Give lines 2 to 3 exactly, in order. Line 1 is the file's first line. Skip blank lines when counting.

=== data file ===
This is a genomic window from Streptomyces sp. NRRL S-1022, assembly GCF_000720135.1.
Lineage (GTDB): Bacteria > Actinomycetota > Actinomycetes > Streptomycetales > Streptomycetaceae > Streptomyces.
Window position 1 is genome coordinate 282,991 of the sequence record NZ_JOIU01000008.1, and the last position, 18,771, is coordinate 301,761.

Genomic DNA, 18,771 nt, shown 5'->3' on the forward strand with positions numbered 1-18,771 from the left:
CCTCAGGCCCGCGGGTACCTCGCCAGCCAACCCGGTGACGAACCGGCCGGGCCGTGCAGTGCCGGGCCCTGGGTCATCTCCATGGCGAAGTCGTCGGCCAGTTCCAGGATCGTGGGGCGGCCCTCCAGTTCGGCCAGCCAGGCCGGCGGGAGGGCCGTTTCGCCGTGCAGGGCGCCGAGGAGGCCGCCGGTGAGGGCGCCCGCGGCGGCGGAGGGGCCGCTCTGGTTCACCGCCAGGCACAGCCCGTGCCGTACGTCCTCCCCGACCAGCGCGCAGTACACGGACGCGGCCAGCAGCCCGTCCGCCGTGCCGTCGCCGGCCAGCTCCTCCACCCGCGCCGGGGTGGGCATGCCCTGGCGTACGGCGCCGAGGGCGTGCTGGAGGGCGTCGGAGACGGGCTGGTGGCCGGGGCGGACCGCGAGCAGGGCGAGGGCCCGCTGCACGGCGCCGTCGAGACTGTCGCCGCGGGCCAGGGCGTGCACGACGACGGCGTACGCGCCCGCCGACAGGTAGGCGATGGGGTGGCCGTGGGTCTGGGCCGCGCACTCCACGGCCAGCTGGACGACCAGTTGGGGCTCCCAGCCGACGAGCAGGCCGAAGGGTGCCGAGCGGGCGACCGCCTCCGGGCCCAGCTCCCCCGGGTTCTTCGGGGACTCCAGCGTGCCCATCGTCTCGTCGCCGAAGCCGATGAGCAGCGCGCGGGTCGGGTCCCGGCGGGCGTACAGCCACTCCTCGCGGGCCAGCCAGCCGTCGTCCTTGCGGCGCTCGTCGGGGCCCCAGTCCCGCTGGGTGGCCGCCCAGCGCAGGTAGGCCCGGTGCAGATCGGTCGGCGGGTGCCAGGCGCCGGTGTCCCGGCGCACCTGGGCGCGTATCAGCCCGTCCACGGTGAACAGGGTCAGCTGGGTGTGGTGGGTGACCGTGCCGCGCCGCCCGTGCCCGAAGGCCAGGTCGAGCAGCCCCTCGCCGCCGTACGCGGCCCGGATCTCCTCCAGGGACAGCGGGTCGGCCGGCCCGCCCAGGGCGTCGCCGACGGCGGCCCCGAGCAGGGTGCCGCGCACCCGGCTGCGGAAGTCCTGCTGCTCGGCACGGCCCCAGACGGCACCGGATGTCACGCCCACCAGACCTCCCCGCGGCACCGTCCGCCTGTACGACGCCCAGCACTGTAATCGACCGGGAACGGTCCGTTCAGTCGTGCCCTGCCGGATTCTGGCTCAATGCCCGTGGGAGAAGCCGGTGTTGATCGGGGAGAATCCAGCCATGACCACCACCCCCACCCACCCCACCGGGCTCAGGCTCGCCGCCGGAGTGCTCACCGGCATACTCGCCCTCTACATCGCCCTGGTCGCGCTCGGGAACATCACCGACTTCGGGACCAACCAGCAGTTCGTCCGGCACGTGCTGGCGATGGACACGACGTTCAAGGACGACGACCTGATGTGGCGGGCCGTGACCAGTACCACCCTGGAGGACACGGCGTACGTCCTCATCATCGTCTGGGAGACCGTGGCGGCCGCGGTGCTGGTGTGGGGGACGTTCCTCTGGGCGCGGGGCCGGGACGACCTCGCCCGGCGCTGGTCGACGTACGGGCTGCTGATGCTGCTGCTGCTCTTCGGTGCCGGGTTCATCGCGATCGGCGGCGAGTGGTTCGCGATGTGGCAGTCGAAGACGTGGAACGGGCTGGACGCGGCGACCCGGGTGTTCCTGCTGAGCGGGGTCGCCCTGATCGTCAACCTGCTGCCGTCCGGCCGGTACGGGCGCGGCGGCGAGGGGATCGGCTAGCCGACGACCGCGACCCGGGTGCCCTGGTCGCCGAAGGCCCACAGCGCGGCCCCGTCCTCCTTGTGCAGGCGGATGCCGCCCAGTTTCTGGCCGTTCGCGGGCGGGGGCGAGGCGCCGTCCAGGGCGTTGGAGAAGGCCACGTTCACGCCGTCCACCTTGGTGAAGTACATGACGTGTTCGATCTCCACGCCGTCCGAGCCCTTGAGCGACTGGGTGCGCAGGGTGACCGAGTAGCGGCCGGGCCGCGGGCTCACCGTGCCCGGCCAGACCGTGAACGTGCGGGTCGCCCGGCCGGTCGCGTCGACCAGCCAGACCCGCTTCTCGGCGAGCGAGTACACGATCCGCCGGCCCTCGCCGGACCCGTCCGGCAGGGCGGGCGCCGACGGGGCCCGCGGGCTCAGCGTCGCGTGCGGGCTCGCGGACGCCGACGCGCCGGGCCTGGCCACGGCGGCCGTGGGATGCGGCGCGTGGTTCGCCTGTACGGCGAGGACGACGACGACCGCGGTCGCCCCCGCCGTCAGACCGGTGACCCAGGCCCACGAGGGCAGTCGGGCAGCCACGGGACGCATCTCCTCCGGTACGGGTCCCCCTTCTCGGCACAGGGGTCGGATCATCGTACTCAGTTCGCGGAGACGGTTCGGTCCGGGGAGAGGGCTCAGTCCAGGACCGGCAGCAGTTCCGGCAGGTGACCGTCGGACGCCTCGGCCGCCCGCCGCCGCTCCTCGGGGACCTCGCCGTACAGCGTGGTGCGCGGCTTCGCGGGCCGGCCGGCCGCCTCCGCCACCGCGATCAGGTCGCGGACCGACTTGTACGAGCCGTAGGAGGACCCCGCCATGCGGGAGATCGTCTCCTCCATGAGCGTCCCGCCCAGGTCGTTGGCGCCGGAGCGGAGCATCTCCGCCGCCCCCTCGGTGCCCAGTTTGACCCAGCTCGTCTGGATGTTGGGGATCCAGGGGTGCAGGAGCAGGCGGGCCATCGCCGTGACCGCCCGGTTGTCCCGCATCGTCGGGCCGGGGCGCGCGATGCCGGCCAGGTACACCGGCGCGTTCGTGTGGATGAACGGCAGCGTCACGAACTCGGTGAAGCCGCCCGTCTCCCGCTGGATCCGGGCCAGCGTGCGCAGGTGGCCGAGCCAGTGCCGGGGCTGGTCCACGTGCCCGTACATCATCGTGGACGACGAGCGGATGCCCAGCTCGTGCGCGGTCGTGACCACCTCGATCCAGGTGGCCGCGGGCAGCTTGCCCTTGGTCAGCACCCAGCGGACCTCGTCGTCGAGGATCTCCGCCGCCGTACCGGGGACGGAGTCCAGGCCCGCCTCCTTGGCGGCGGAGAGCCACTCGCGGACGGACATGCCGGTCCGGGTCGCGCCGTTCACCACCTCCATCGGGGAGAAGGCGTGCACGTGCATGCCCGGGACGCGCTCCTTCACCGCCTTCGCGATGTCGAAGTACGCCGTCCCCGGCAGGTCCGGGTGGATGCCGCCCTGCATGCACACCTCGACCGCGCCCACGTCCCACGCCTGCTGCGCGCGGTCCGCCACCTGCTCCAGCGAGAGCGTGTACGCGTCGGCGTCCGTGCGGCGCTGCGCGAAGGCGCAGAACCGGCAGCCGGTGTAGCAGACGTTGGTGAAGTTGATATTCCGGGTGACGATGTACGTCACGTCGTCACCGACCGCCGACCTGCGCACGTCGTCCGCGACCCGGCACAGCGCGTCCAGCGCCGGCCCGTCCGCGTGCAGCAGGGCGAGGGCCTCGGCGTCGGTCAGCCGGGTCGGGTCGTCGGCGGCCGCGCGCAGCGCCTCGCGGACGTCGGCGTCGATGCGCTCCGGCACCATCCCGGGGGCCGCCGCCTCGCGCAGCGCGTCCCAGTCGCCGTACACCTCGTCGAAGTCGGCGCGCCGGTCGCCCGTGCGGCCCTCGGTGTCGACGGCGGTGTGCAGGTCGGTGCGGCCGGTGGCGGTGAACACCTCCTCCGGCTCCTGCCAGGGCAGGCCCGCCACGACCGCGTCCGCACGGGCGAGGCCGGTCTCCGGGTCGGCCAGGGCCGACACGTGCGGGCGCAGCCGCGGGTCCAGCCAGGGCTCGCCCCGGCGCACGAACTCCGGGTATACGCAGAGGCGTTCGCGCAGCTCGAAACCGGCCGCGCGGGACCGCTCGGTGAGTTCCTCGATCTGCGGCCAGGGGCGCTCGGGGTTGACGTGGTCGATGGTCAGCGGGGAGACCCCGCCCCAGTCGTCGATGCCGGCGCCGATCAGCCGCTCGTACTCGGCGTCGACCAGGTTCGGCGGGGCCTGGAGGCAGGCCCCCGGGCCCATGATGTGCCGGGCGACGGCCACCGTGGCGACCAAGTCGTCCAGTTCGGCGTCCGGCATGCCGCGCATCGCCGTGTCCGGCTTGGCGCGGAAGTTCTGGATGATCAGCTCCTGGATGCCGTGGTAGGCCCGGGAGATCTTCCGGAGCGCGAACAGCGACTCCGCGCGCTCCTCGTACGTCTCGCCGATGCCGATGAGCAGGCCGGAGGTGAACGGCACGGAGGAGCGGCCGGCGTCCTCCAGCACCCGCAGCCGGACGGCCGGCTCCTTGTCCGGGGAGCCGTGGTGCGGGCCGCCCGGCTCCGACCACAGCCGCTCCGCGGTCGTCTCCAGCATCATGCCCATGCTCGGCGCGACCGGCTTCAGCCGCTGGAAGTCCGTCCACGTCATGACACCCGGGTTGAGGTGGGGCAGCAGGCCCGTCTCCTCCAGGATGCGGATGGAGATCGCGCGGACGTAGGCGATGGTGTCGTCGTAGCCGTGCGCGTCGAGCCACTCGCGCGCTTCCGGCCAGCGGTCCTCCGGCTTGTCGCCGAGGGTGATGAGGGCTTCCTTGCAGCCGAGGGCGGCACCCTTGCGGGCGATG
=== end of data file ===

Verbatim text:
Lineage (GTDB): Bacteria > Actinomycetota > Actinomycetes > Streptomycetales > Streptomycetaceae > Streptomyces.
Window position 1 is genome coordinate 282,991 of the sequence record NZ_JOIU01000008.1, and the last position, 18,771, is coordinate 301,761.